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Cheryl's books

Currently reading

The Collected Stories
John McGahern
Middlemarch
George Eliot
Omensetter's Luck
William H. Gass
Swann's Way
Marcel Proust, Lydia Davis
A Naked Singularity (Paper)
Sergio De La Pava
The Master and Margarita
Mikhail Bulgakov, Richard Pevear, Larissa Volokhonsky
Otherwise Known as the Human Condition: Selected Essays and Reviews
Geoff Dyer
Infinite Jest
David Foster Wallace
Samuel Pepys: The Unequalled Self
Claire Tomalin
Maps and Legends
Michael Chabon
How to Read Literature Like a Professor: A Lively and Entertaining Guide to Reading Between the Lines - Thomas C. Foster This is a great guide for all of us who love to read but whose education was at the other end of the campus. His style is informal, chatty and humorous -- now that he has the cautiously curious in his room, he doesn't want to scare us off with concepts that seem dry or irrelevant. He wants to show us how to apply these ideas so that our deeper understanding of the book will take our enjoyment of it to a new plane. "Reading literature is a highly intellectual activity, but it also involves affect and instinct to a large degree. Much of what we think about literature, we feel first. Having instincts, though, doesn’t automatically mean they work at their highest level. Dogs are instinctual swimmers, but not every pup hits the water understanding what to do with that instinct. Reading is like that, too. The more you exercise the symbolic imagination, the better and quicker it works."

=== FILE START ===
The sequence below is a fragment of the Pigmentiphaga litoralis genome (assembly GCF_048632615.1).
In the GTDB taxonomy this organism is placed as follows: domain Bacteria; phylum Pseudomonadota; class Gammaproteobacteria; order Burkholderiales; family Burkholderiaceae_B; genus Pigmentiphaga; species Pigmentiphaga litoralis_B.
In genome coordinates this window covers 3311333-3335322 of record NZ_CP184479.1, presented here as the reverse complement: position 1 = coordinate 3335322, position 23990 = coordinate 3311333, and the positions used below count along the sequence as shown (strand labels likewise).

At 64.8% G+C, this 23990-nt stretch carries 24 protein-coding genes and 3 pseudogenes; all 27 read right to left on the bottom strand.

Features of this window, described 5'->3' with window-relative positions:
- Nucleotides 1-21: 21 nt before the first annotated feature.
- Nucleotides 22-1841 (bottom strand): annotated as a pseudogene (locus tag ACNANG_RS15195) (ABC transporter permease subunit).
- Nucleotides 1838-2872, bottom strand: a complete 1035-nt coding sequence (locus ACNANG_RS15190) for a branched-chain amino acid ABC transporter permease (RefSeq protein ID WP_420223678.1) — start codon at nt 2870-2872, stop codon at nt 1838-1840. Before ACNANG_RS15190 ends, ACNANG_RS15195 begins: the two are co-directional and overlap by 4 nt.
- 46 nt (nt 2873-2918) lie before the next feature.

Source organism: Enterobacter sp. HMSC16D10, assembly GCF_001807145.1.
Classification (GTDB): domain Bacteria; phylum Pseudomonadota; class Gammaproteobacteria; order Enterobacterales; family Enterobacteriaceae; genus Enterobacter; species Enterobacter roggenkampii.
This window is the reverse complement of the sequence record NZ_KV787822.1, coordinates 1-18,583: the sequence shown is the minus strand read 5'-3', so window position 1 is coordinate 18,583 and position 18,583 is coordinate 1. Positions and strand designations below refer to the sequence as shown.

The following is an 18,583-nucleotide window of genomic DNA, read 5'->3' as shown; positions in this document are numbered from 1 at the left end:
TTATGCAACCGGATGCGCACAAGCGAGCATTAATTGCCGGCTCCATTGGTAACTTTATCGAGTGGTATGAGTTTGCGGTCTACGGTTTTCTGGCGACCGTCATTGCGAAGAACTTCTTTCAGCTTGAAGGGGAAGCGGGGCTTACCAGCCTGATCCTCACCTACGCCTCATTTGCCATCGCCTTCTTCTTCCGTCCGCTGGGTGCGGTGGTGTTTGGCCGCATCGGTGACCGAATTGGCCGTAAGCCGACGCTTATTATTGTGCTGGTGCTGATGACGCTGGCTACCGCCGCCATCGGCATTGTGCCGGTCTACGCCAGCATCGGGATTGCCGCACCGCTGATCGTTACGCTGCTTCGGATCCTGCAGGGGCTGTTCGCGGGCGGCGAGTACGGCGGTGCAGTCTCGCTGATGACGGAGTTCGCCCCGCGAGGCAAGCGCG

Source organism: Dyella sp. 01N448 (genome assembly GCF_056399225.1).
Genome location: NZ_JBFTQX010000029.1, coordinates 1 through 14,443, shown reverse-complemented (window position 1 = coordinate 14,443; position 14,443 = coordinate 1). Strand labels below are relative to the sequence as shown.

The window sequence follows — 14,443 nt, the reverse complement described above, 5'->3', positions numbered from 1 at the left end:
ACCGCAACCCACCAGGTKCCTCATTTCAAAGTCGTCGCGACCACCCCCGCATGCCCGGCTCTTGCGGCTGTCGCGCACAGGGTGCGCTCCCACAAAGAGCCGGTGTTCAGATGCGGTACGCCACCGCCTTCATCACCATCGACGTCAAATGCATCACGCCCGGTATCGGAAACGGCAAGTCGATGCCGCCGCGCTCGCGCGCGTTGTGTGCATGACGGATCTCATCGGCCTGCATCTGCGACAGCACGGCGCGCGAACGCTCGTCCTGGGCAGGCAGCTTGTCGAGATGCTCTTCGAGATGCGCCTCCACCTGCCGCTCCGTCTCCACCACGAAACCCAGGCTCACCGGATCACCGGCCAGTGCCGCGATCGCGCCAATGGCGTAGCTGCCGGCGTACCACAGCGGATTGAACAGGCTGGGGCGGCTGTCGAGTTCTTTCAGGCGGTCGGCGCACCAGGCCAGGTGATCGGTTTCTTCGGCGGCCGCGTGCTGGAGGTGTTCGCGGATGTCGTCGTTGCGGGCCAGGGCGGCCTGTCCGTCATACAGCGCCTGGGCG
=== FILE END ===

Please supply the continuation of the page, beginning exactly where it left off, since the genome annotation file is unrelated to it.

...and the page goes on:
He illustrates his ideas with numerous works of different types, and doesn't restrict them to the classics. Popular modern books (eg Inspector Banks) are as easily discussed as the traditional classics and are mixed in with occasional movies too.
"... when writers send characters south, it’s so they can run amok....Conrad’s visionaries, Lawrence’s searchers, Hemingway’s hunters, Kerouac’s hipsters, Paul Bowles’s down-and-outers and seekers, Forster’s tourists, Durrell’s libertines—all head south, in more senses than one".
For instance, vampires and other monsters are explained in terms of "...exploitation in its many forms. Using other people to get what we want. Denying someone else’s right to live in the face of our overwhelming demands. Placing our desires, particularly our uglier ones, above the needs of another." The vampire/monster thinks, ' In order to remain undead, I must steal the life force of someone whose fate matters less to me than my own.' Foster says, "I’ve always supposed that Wall Street traders utter essentially the same sentence. My guess is that as long as people act toward their fellows in exploitative and selfish ways, the vampire will be with us."
You can't go wrong with someone who can so easily link vampires with Wall Street.